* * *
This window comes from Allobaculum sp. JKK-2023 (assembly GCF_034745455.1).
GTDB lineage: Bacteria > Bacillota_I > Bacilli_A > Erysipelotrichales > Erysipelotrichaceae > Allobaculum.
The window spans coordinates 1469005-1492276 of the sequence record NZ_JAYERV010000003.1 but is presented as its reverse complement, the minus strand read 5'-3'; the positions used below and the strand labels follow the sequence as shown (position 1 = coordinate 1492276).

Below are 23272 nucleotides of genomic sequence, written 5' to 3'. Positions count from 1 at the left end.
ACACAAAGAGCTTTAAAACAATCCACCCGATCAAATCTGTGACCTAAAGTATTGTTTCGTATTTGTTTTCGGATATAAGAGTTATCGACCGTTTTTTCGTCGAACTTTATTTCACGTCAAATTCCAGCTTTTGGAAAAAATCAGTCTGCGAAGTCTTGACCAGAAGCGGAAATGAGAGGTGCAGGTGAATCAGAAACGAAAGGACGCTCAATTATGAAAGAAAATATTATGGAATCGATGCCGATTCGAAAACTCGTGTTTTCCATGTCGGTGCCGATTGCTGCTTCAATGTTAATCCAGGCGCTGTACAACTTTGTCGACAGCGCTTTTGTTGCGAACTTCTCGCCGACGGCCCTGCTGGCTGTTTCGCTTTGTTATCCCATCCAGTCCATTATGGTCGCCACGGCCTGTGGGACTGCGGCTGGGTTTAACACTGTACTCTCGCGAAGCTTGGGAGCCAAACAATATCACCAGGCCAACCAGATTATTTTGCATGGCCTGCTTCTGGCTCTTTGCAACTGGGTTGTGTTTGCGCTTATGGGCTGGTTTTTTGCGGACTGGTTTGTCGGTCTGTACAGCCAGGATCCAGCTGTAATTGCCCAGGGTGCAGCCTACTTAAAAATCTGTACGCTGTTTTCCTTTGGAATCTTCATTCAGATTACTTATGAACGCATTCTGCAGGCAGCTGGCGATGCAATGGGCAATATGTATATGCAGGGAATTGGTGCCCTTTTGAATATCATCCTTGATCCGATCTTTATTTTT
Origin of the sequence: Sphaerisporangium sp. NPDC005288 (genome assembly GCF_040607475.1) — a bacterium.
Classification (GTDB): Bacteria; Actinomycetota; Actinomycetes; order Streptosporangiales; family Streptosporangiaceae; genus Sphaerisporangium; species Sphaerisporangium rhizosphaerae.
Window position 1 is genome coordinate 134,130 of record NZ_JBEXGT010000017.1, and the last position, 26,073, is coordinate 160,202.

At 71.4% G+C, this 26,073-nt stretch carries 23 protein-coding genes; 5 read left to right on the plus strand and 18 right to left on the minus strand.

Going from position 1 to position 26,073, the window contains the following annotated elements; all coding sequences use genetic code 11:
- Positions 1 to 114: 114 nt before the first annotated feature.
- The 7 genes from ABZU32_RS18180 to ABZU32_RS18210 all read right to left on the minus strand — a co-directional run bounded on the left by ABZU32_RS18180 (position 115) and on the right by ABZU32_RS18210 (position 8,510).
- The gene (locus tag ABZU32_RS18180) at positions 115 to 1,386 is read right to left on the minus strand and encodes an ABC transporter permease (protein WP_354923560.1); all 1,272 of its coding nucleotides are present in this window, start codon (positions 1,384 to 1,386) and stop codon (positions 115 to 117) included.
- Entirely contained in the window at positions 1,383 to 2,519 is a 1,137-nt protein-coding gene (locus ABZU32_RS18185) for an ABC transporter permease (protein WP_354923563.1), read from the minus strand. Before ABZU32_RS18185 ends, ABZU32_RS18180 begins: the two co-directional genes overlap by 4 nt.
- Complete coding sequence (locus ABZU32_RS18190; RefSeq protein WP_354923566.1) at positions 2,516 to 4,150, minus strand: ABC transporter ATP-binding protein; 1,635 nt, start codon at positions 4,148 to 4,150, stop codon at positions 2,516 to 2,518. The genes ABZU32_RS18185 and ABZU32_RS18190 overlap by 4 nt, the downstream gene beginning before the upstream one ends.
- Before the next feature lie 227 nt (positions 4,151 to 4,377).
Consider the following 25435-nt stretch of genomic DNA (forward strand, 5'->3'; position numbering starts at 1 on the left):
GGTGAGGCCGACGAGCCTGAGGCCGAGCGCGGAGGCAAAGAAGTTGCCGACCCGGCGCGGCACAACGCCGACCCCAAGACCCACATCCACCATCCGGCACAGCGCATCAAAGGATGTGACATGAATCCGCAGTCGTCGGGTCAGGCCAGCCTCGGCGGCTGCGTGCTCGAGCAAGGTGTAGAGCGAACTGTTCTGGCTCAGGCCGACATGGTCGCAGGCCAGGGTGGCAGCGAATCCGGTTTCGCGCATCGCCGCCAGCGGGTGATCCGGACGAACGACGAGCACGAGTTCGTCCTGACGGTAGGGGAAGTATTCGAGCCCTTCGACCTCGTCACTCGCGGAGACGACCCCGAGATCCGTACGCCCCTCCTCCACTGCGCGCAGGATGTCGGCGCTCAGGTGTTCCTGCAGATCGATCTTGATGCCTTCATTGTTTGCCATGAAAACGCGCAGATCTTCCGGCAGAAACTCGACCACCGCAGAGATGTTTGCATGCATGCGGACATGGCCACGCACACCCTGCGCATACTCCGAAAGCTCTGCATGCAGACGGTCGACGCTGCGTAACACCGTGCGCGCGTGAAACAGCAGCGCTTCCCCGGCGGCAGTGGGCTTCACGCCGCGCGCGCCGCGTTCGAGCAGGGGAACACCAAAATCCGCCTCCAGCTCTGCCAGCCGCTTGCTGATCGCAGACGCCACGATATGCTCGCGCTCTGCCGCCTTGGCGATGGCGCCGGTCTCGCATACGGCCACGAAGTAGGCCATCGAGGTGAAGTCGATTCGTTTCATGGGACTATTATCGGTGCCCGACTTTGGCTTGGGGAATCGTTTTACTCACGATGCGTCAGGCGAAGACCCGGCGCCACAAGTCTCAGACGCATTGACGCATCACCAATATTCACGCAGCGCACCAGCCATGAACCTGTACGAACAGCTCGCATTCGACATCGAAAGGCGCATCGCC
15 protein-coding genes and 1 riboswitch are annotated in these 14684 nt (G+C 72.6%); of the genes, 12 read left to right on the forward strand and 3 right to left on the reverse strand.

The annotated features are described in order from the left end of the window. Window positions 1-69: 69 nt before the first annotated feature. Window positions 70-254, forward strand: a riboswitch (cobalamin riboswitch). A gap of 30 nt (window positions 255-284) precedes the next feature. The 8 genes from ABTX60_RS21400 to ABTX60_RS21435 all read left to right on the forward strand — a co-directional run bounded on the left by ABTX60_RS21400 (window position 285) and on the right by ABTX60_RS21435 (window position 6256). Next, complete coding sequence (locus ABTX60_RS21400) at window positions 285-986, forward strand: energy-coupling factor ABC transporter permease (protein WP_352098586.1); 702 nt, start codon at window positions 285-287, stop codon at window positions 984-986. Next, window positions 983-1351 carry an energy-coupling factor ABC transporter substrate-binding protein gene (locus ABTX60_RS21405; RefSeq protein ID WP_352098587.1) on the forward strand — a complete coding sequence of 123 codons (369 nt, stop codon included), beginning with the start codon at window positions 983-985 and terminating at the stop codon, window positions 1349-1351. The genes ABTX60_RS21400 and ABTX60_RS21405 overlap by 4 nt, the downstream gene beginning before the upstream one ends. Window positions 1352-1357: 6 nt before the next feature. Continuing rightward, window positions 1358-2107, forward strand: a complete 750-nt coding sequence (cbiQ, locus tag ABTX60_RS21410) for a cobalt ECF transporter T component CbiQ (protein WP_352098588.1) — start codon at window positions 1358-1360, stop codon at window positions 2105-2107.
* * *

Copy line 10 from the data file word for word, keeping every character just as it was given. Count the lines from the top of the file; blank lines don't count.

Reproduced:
Going from position 1 to position 26,073, the window contains the following annotated elements; all coding sequences use genetic code 11: